Labour pledges crackdown on high street gambling machines

Fixed odds betting machines are now an "epidemic" says Miliband
Fixed odds betting machines are now an "epidemic" says Miliband
Adam Bienkov By

High Street gambling machines could be banned and the spread of betting shops restricted if Labour wins the next election, Ed Miliband will say today.

The electronic casino-style machines, which can take up to £300 a minute off of punters, are known as the 'crack cocaine of gambling'.

The Labour leader claims they are doing "untold damage" to some of the poorest communities in the UK and are quickly becoming an "epidemic" across the country.

"In towns and cities across Britain today, you can see how the old bookies are being turned into mini-casinos," Miliband told the Daily Mirror.


"In the poorest areas, these are spreading like an epidemic along high streets with the pawn shops and pay day lenders that are becoming symbols of Britain's cost-of-living crisis."

The rise of casino-style machines on the High Street began under the last Labour government.

Fixed-odds betting machines (FOBTs) first rose to prominence in 1999 after Gordon Brown scrapped taxes on individual bets in favour of taxing bookmaker' overall profits.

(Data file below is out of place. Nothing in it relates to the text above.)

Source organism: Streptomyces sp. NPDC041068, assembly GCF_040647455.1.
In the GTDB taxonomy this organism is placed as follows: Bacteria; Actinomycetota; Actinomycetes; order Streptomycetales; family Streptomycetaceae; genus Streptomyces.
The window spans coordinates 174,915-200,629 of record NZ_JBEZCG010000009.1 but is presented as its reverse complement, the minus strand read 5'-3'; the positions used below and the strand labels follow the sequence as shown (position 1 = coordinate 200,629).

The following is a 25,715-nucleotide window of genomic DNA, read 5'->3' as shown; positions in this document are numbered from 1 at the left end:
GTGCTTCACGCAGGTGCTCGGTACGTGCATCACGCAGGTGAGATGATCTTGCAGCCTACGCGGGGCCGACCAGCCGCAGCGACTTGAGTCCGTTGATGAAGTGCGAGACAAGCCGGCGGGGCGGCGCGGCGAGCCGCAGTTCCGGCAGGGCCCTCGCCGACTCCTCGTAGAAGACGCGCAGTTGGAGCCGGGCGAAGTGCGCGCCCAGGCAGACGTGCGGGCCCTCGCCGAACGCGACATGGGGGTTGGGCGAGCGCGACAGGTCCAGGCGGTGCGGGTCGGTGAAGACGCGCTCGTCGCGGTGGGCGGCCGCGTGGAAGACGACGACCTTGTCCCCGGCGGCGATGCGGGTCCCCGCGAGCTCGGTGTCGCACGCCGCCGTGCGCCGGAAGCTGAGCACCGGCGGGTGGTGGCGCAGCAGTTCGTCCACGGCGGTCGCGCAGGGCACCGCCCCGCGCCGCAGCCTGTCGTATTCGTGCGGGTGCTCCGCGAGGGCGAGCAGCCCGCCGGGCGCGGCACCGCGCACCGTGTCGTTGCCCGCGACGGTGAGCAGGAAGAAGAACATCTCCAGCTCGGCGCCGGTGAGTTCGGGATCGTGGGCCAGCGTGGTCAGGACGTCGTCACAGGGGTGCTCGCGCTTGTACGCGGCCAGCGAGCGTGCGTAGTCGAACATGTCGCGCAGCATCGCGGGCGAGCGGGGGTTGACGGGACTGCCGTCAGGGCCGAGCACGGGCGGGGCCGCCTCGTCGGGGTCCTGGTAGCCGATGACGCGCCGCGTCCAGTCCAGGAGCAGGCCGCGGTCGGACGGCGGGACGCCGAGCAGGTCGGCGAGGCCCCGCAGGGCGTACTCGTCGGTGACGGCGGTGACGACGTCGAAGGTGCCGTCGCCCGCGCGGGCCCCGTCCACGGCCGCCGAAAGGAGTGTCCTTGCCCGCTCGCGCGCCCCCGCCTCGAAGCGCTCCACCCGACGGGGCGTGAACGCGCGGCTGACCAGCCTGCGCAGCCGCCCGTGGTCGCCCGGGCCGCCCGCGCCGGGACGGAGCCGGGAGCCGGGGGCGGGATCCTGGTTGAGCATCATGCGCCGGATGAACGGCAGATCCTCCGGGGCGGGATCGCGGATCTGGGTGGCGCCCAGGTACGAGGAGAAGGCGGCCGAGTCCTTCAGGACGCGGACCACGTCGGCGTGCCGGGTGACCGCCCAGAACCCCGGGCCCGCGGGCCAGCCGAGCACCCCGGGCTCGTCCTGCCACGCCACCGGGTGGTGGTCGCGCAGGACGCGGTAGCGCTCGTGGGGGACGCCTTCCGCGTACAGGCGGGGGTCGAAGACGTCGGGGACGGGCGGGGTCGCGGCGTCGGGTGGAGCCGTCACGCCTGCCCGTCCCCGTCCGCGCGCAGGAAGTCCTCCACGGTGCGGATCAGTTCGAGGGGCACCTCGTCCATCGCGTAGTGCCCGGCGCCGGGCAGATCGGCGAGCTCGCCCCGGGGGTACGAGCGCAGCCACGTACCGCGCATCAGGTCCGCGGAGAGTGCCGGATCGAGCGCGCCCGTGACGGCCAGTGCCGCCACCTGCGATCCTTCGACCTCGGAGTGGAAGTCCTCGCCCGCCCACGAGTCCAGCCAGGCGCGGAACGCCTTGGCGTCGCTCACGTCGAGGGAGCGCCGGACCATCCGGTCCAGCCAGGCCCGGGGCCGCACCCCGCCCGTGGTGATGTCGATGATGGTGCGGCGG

Their use has spread rapidly and there are now thought to be over 30,000 such machines across the UK.

Rules restricting the number of machines in each betting shop has led to clusters of shops opening on high streets. The number of betting shops in the UK rose to 9100 last year with hundreds more planned.

Miliband believes it is time to give local councils the right to restrict their spread.

"The time has come to give local communities the right to pull the plug on these machines - the right to decide if they want their high streets to be the place for high stakes, high speed, high cost gambling," he said.

Miliband's proposals will put pressure on the coaliton government to act. The Liberal Democrats have been pushing for action on FOBTs for some time but have so far been blocked by David Cameron.

The prime minister said earlier this year that he still wanted to take a "proper look" at the issue.

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